Investor Toolkit: The role of annuities in your retirement income

Every Wednesday, we publish our “Investor Toolkit” series on TSI Network. Whether you’re a beginning or experienced investor, these weekly updates are designed to give you specific investment advice, including how to maximize your retirement income. Each Investor Toolkit update gives you a fundamental piece of investing strategy, and shows you how you can put it into practice right away.

Today’s tip: “The role of annuities in your retirement income”

Annuities have several rigid terms that can work for or against you.

The main benefit of annuities is that they offer stable, predictable income. That may make them suitable for part of your assets, depending on your age and investment experience. The main drawback is that annuity payments stop when you die. But that’s not always the case.

There are basically three different kinds of annuities:

  1. Term-certain annuities are payable to you, or your estate, for a fixed number of years. Your estate will receive the payments even if you die. You could outlive this type of annuity.
  2. Single-life annuities are payable to you for as long as you are alive. These annuities may come with a minimum number of years of payments. If you die while the minimum payment period is still underway, future payments would go to your estate.
  3. Joint and last survivor life annuities are payable as long as you, or your spouse, are alive.

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Three ways annuities can hurt your retirement income

Stable, predictable retirement income is obviously a big plus for any investor. However, annuities do have certain disadvantages that could weigh on your retirement income. Here are three drawbacks you should consider before you buy an annuity:

  1. Link to interest rates makes today a poor time to buy annuities: The rate of return you receive on an annuity is linked to interest rates at the time you buy it. That makes periods of unusually low interest rates, like today, an especially poor time for buying annuities. However, if you want to buy annuities, you could buy one annuity a year for the next five years. That way, your returns will increase if interest rates rise, as we expect.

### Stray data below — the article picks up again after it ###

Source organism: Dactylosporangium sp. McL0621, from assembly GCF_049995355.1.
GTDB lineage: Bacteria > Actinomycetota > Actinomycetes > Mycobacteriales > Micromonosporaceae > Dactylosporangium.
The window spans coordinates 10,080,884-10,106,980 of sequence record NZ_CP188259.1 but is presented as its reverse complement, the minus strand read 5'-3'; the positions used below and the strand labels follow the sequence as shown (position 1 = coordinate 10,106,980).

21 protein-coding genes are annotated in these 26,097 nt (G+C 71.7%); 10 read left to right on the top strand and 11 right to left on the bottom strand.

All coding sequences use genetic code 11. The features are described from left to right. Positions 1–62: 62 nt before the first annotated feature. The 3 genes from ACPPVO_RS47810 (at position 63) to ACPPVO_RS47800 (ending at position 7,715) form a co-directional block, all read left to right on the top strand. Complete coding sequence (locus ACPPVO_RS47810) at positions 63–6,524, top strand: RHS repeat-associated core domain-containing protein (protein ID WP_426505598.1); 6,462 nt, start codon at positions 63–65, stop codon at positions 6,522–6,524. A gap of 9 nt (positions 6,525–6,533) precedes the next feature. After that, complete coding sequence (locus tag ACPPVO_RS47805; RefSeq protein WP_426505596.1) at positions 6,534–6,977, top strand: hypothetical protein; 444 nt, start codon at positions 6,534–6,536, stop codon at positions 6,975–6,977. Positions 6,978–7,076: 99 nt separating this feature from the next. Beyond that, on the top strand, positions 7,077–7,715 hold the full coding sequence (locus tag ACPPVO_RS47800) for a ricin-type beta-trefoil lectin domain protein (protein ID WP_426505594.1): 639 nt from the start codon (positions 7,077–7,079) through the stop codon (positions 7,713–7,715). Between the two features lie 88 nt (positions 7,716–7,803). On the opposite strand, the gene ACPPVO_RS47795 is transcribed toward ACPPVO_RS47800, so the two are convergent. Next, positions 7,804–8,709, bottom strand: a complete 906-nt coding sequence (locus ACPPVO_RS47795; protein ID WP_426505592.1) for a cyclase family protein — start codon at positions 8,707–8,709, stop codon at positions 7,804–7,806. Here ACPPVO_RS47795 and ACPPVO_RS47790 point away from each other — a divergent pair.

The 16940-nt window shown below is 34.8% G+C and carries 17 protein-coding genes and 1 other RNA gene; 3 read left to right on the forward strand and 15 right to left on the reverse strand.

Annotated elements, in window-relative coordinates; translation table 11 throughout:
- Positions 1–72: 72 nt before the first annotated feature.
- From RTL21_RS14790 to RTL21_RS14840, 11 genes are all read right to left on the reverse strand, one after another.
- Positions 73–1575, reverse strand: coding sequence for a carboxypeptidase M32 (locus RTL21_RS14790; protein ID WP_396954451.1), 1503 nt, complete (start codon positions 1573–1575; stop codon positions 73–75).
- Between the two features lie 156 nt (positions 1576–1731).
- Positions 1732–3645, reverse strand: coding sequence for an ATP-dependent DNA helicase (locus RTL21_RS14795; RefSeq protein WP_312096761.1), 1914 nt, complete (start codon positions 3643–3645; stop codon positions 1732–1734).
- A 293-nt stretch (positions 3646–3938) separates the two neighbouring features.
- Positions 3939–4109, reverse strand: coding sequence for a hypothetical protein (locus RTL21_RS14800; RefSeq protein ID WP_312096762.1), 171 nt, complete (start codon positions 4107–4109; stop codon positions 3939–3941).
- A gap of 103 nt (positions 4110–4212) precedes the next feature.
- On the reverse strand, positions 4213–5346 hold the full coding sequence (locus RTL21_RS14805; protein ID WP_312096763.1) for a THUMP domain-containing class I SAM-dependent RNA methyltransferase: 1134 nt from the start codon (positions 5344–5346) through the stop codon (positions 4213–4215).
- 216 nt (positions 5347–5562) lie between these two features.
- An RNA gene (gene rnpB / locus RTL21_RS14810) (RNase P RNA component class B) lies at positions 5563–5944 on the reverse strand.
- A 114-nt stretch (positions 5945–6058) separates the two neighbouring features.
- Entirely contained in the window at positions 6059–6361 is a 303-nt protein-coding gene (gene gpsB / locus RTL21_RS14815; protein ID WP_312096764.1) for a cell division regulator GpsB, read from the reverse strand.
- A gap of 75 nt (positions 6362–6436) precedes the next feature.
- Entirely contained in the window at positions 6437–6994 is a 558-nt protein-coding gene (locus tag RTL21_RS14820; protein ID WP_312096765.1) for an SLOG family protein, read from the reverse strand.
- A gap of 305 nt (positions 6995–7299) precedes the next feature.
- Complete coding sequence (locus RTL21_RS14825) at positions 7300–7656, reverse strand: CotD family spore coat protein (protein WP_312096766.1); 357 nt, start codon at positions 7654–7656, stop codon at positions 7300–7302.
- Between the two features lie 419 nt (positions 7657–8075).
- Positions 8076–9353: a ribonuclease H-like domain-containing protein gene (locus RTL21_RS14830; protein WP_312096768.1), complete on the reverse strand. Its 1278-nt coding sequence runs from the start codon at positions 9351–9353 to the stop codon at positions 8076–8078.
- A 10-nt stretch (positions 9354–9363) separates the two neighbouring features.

2. It may be hard to get out if you change your mind: Unlike stocks, it can be difficult or impossible to sell an annuity if you decide it no longer meets your needs. Moreover, you will likely get a low price for your annuity because the date of your death is uncertain.
  3. Tax disadvantages: When you own an annuity, the income payments you receive are made up of interest and a return of your principal. The return of your principal is tax free, but the interest portion of the payment is taxed as ordinary income.

    Ordinary income is taxed at a higher rate than returns on a stock portfolio. If you build your portfolio as we recommend, part of your return would come in the form of dividends from Canadian stocks, which qualify for the dividend tax credit. The remainder would come in the form of capital gains, which are taxed at half the rate of ordinary income, and are only taxed in the year you sell.

To maximize your retirement income, look to a safety-conscious investment portfolio

In the end, we think most investors would be better off building a portfolio that contains the kind of high-quality investments we recommend our newsletters, well balanced across the five main sectors of the economy (Manufacturing & Industry, Resources & Commodities, the Consumer sector, Finance and Utilities).

At the moment, we advise against buying annuities or long-term bonds. However, our view may change along with interest rates and inflation.

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